Monday, September 21, 2015

the silver spring transit center is finally open!

After years of delay and budget overruns, the Silver Spring Transit Center finally opened yesterday.

Photo by BeyondDC on Flickr.

The three-story complex, located next to the Silver Spring Metro station, brings together Metro, MARC commuter rail, local and intercity buses, and a kiss-and-ride. The future Purple Line will also stop there. First proposed in 1996, construction started in 2008.

The transit center was supposed to open in 2012 before officials found serious structural defects. A report found that the county, the designers, and the builders were all at fault, and WMATA refused to take over the building. The county brought in a new structural engineer to organize repairs, which began last fall. Right now, Montgomery County and WMATA are suing the builder and designer.

Photo by BeyondDC on Flickr.

But now, the transit center is up and running after a low-key opening Sunday morning. The first bus, a Metrobus 70 headed to Archives, pulled out at 4:08 am. Later in the morning, the Action Committee for Transit announced the winner of its contest to guess the transit center's opening date: Garth Burleyson of Colesville, who'd picked October 26.

Monday, September 14, 2015

dc's "little ethiopia" moves to silver spring and alexandria

Historically, the DC area's Ethiopian diaspora has centered on Adams Morgan and Shaw. But as the community has grown, it's mostly moved out of the District. Today, the region actually has two "Little Ethiopias:" one in Silver Spring and one in Alexandria.

Where the region's Ethiopian population lives. Map by the author.

Ethiopians have a lot of roots in the DC area

Ethiopians first began moving to the United States in the 1970s, fleeing a military dictatorship. The DC area has the nation's largest Ethiopian community, but just how big it is up for debate.

The 2013 American Community Survey found about 40,000 people of Ethiopian ancestry in the region, while the Arlington-based Ethiopian Community Development Center says there are 100,000 Ethiopians living in the area.

There's also a large population from Eritrea, which broke off from Ethiopia in 1991. The Census doesn't break out ancestry data for Eritreans for local areas. But in 2005, but the Population Reference Bureau estimated that about 2% of African-born blacks in the region, or about 2,300 people, came from Eritrea.

Today, Ethiopians are the largest African immigrant group in the region, making up one-fifth of the region's African diaspora. There are about 1200 Ethiopian-owned businesses in the region, according to the ECDC, as well as the Ethiopian community's own Yellow Pages. Famous Ethiopian entertainers have settled in the area, and major events serving the diaspora are held here, like this sports and live music festival that was at the University of Maryland this summer.

Tuesday, September 8, 2015

another take on which parts of the DC area are "urban" or "suburban"

Last month, I used housing density to map the real boundaries between "urban" and "suburban" in the DC area. But what if you took other factors into consideration? This map looks a little different, but still shows that there's more "city" than what's inside the DC line.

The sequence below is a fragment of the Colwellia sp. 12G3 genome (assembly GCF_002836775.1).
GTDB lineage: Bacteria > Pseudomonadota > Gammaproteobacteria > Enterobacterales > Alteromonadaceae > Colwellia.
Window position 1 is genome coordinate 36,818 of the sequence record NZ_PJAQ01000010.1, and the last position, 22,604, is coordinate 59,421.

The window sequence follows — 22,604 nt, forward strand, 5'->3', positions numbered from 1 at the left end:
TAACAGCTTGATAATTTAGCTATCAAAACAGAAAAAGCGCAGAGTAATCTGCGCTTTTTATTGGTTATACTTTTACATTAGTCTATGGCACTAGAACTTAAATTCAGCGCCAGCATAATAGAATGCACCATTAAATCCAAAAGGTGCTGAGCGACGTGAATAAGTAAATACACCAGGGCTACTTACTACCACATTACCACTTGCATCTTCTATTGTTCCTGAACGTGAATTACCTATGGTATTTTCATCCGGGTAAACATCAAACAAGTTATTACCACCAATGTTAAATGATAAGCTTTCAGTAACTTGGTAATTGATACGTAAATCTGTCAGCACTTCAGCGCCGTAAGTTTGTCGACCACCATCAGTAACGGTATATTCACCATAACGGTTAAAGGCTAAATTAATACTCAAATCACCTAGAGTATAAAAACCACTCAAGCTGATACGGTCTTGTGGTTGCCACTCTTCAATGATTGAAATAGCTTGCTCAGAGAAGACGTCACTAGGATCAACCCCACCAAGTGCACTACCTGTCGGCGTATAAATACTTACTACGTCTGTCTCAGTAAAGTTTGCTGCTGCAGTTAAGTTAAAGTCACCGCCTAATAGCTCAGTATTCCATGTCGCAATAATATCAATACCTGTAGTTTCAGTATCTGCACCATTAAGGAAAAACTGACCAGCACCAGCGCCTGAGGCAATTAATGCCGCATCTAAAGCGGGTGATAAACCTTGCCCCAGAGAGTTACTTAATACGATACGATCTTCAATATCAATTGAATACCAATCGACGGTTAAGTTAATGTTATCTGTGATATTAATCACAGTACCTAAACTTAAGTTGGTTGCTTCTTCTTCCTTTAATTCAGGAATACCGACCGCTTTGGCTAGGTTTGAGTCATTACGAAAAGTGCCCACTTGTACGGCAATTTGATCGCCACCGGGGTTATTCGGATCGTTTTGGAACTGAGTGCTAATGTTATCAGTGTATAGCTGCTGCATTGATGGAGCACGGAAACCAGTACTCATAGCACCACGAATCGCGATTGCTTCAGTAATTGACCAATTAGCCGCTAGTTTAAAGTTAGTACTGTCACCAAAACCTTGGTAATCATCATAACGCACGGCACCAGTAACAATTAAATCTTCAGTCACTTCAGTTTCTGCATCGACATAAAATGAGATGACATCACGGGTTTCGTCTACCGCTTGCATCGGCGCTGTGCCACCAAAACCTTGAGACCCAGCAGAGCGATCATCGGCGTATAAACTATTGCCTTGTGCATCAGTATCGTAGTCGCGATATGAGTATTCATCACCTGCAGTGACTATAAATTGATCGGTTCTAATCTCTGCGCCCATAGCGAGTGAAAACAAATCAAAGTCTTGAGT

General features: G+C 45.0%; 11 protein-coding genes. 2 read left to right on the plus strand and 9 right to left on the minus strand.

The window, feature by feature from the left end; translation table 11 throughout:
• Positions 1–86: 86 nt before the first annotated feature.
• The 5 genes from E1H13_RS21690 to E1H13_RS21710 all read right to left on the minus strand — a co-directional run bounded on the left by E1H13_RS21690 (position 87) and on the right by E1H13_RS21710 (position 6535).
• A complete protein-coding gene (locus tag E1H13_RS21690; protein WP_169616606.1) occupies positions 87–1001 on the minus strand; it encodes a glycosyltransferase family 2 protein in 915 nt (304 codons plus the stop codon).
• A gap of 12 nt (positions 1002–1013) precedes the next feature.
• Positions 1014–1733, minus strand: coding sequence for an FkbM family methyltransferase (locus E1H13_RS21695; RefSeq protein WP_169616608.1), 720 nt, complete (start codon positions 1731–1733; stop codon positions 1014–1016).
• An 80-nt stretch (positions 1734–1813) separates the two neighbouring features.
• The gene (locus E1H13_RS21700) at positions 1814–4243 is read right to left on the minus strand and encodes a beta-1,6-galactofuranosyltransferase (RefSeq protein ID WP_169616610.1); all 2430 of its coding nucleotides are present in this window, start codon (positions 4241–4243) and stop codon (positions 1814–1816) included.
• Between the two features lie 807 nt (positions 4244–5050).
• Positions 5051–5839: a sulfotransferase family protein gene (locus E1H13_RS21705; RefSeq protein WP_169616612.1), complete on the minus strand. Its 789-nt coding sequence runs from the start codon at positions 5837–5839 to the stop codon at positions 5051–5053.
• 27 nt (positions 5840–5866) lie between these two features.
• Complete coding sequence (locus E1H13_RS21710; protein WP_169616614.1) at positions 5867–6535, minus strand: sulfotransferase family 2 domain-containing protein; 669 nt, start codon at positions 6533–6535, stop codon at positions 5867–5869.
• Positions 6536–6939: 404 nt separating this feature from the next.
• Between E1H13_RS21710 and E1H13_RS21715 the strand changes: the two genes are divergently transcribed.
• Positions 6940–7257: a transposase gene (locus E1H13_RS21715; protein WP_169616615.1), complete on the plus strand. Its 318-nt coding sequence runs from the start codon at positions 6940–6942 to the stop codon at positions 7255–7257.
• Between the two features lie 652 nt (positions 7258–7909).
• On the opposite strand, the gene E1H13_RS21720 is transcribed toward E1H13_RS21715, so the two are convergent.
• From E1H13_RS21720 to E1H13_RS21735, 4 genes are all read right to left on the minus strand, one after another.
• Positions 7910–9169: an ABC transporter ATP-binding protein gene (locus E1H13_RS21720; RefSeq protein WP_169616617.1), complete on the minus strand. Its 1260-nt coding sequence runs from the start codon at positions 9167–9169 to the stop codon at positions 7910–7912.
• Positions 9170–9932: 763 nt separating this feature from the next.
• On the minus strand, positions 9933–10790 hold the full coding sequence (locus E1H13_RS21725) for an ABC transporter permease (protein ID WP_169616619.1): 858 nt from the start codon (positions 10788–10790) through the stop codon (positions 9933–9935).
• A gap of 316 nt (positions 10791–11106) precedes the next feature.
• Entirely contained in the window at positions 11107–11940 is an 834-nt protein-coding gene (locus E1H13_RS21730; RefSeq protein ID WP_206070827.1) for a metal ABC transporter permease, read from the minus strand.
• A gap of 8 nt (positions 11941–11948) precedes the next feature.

Who are you calling suburban? (Jed Kolko's data)
How economist Jed Kolko would classify "urban" and "suburban" parts of the region. Map by the author with Kolko's data.

My maps are based on research from Jed Kolko, chief economist at Trulia, who mapped several other metropolitan areas around the country. He reached out to me with his own data for the DC area, which is available on his website. While I only looked at housing density as a measure of urbanism, Kolko included several other factors, including the density of jobs and businesses, how many people go to work without a car, and the presence of multi-family housing.

Compare Kolko's map to my map below. One big difference is that his analysis only goes to the zip code level, while I used Census tracts. That makes my map is a little finer-grained, focusing on neighborhoods as opposed to larger areas. And while he agrees that there are "urban" places well outside the District, Kolko's analysis finds fewer of them, particularly in Northern Virginia.

Who are you calling suburban? (Updated)
My earlier map, looking solely at housing density.

Kolko classifies all of the District, Arlington, and Alexandria as "urban," even areas that are pretty spread-out and arguably suburban in character, like the Palisades in northwest DC. Like me, he also includes several older communities in Maryland that originally developed around streetcar lines and as a result look very similar to urban neighborhoods in DC, like Hyattsville, Silver Spring, and Bethesda.

My map also identified many newer communities that are gaining more urban characteristics, like White Flint in Maryland or Tysons Corner in Virginia. Kolko includes several of those places in Maryland, but not a single one in Virginia. In fact, he doesn't consider anything in Fairfax County "urban."

I wasn't the only blogger to look at housing density as a measure for urbanism. NextSTL, a St. Louis-area blog, made a similar map and found that "urbanism" can be found on both sides of the city line there too.

What do you see in these maps? What factors do you consider make a place "urban" or "suburban"?